Faith-filled indie movie is full of laughs and spiritual insight

Roots of Faith

Courtesy of Robert G. Lee

Courtesy of Robert G. Lee

The new indie film “Can I Get a Witness Protection?” packs a powerful message between laughs.

Writer-director Robert G. Lee is a clean stand-up comedian and studio warm-up comic. He’s directed plays and produced videos for Bel-Air Presbyterian Church. In this movie he presents quirky church people with a love and deep faith missing from mainstream movies.

As one character says, the story is how “the worst possible thing turned into the best possible thing.” Romans 8:28 says, “We know that all things work for good for those who love God, who are called according to his purpose.” Although the protagonists don’t have faith, God uses them.

Frank and Daphne (Jamie Alexander and Jacquelyn Zook) are on the edge of divorce. They’re working harder on their careers than on their marriage.



When Frank witnesses a murder, he and his wife are rushed into the federal witness protection program. The materialistic Daphne is more concerned about losing her business than possibly her life.

They’re whisked to another city as Jack and Julie Jacobs. “You shall be called by a new name bestowed by the mouth of the Lord” (Isaiah 62:2b).

They live in the shabby basement of First Fresno Presbyterian Church, the former crown jewel of the neighborhood that has lost members and hope. The church’s stained-glass windows are covered, both literally and figuratively, keeping out God’s light.

Jack is the new associate pastor.

He knows nothing about religion. The jovial but burned-out senior pastor (Kevin Brief) says the job is “window dressing.”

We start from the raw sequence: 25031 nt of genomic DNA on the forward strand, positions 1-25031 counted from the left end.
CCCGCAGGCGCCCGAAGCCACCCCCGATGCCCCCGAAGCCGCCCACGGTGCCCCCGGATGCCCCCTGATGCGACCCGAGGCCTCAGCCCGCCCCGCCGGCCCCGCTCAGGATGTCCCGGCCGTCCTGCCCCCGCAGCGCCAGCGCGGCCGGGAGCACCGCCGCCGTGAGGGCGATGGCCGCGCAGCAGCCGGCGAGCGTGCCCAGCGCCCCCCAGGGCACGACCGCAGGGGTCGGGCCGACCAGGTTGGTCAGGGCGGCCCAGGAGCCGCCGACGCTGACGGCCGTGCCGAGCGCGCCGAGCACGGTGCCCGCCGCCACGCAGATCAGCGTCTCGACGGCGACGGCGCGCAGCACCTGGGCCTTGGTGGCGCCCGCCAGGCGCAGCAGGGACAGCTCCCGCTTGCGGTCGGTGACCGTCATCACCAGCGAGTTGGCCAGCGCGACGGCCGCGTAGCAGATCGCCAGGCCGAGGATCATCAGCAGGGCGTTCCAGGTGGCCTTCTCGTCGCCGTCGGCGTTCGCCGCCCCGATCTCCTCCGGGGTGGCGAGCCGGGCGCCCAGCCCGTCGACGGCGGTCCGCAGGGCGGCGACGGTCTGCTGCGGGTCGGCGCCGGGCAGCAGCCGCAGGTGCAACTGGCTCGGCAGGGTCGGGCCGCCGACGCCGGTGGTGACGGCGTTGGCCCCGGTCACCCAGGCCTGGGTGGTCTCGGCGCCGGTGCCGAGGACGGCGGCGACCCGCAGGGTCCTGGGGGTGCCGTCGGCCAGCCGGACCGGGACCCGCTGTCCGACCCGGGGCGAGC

Pastor Bronwen is going through the motions. To him, the church is a place of retreat from the evil world, not a force to change society. He kowtows to Mary Fogg (Catherine Gaffney), FFPC’s wealthiest contributor and the one who really runs the church.

FFPC is typical of many once-vibrant congregations. As youths move away and neighborhoods change, those remaining cling to what is familiar and comforting.

Fogg, an apt name with her muddled thinking, cannot visualize “church” as something other than what she once knew. Why does she remain with a dying congregation? Is it habit, duty, nostalgia, power or the fear of change?

Bronwen can be found in many pulpits, nice people worn down by years of declining influence and dealing with Foggs. Complacency has replaced mission.

Fogg and Bronwen are not bad people—they’re just stuck in survival mode.

The FFPC members are lovable oddballs. Like real Christians, they have their faults.

Jack is clueless about his job, so he and some parishioners start helping nonmembers. When asked what he is doing, Jack replies, “I have no idea. Isn’t that what churches do?”

Jack’s passion and innocence spark a revival. One Sunday, he asks the congregation, “If God calls us to go out and save the world, what are we doing in here?” Churches are not resurrected through structured growth programs or praise bands but through service and love.

No music crescendos, no bright lights or histrionics are used for scenes of spiritual enlightenment. Such quiet moments are more realistic of conversion than Hollywood spectacles. (The converts are not baptized, but that’s for a sequel).

The message sign outside FFPC reads, “We don’t raise our hands in church. We’re afraid God will call on us!” Believers are scared that God will ask them to step outside their comfort zone. We want security, not challenges.

When things get rough, Jack exclaims, “I didn’t sign up for this!” Believers don’t know what’s in store when they “sign on” to the faith. But God provides the needed resources, as Jack discovers in his darkest hour of doubt and danger.

It’s a family-friendly film for small groups to watch together and ask, as Jack does, “Do you really want to belong to a church that only exists to help itself?”

Watch for the movie’s director as Hollywood Harry, a victim of the riches-to-rags nature of the entertainment industry.

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